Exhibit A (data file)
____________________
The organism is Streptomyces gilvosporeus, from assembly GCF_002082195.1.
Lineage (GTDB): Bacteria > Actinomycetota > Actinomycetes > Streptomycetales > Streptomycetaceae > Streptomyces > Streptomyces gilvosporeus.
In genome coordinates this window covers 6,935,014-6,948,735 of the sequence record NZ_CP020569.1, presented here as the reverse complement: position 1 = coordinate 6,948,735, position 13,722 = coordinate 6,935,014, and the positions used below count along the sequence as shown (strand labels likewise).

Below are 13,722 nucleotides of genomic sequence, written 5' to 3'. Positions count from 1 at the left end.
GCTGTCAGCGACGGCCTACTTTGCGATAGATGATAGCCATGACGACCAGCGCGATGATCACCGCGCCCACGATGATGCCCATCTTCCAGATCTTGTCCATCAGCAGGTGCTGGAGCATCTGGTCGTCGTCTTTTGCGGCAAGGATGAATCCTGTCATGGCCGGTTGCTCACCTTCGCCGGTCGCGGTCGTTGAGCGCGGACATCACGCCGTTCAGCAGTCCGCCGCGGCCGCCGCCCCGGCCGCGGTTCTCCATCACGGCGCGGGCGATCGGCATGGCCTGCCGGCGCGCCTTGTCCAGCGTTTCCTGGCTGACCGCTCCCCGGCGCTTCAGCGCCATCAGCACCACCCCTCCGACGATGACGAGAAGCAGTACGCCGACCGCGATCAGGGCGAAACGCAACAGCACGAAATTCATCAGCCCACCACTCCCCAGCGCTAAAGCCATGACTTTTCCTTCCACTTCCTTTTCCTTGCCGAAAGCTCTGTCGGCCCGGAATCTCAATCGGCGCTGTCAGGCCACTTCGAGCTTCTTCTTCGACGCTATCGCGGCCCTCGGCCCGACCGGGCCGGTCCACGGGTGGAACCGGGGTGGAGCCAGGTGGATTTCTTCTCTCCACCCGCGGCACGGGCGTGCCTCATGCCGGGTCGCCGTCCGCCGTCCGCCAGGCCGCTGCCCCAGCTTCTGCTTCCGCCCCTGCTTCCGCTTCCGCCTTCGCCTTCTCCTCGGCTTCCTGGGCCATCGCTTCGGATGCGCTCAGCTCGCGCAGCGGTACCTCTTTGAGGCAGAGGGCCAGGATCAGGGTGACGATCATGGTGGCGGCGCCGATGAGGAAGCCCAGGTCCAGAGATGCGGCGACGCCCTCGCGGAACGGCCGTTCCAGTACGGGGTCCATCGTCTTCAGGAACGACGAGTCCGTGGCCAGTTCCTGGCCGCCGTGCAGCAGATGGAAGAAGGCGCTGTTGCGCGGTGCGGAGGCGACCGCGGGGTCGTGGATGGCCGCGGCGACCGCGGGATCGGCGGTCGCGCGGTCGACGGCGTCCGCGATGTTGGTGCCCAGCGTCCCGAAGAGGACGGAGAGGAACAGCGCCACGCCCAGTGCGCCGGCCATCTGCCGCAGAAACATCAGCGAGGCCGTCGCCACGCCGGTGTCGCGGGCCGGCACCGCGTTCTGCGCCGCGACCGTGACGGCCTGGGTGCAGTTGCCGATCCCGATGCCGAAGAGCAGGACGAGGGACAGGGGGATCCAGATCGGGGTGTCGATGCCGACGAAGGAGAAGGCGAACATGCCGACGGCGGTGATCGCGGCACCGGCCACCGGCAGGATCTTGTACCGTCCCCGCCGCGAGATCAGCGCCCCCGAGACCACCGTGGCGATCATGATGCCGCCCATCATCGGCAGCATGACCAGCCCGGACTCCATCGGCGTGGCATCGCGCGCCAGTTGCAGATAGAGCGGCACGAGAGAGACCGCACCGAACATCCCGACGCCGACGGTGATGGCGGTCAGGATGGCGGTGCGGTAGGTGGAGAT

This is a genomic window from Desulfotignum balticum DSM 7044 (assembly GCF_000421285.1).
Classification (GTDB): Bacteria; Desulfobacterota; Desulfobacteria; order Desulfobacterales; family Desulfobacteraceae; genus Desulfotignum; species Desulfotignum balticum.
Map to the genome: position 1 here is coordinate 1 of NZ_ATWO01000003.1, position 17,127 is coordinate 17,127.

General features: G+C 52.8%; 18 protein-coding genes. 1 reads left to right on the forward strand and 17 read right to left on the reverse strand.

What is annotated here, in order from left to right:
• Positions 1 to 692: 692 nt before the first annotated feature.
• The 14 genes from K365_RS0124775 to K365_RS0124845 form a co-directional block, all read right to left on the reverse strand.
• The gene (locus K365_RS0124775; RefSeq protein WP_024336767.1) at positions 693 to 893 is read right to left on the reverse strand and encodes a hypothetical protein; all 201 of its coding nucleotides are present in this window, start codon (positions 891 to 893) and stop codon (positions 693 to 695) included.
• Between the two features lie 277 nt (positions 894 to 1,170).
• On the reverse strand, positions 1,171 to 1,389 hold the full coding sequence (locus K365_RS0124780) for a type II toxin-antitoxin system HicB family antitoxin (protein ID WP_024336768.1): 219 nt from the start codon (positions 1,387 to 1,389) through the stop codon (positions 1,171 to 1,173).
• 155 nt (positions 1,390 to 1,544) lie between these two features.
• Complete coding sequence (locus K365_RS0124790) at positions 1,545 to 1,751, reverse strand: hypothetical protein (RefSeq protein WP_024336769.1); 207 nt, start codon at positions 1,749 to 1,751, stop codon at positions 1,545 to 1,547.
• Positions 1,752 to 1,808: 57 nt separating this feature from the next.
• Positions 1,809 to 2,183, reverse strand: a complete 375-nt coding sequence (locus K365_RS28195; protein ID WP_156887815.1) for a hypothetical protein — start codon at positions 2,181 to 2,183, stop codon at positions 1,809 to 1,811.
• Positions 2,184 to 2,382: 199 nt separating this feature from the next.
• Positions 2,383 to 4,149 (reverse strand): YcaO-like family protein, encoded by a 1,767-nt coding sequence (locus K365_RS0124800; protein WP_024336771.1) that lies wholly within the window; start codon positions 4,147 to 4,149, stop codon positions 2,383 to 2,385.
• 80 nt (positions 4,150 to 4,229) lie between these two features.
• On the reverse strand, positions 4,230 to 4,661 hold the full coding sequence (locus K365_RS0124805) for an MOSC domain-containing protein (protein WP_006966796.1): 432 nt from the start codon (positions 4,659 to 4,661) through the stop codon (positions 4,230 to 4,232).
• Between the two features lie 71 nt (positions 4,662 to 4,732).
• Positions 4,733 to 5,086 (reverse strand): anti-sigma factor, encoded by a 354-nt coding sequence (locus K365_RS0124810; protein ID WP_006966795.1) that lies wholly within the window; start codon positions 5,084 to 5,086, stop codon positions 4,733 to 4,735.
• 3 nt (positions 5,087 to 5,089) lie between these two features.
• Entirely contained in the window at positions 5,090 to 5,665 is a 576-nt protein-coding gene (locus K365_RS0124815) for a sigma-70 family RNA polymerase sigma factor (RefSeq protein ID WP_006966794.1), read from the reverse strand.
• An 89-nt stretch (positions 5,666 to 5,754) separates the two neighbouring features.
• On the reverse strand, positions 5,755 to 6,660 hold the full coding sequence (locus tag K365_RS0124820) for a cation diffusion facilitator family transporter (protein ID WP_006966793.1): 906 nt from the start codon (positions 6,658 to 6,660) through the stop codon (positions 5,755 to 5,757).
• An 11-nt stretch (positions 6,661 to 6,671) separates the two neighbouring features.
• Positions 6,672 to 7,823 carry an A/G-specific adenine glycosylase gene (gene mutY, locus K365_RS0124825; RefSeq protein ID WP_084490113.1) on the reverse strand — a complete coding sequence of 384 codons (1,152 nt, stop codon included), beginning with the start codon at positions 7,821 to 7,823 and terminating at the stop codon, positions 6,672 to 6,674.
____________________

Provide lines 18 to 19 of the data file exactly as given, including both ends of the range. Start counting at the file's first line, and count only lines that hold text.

• Positions 1,752 to 1,808: 57 nt separating this feature from the next.
• Positions 1,809 to 2,183, reverse strand: a complete 375-nt coding sequence (locus K365_RS28195; protein ID WP_156887815.1) for a hypothetical protein — start codon at positions 2,181 to 2,183, stop codon at positions 1,809 to 1,811.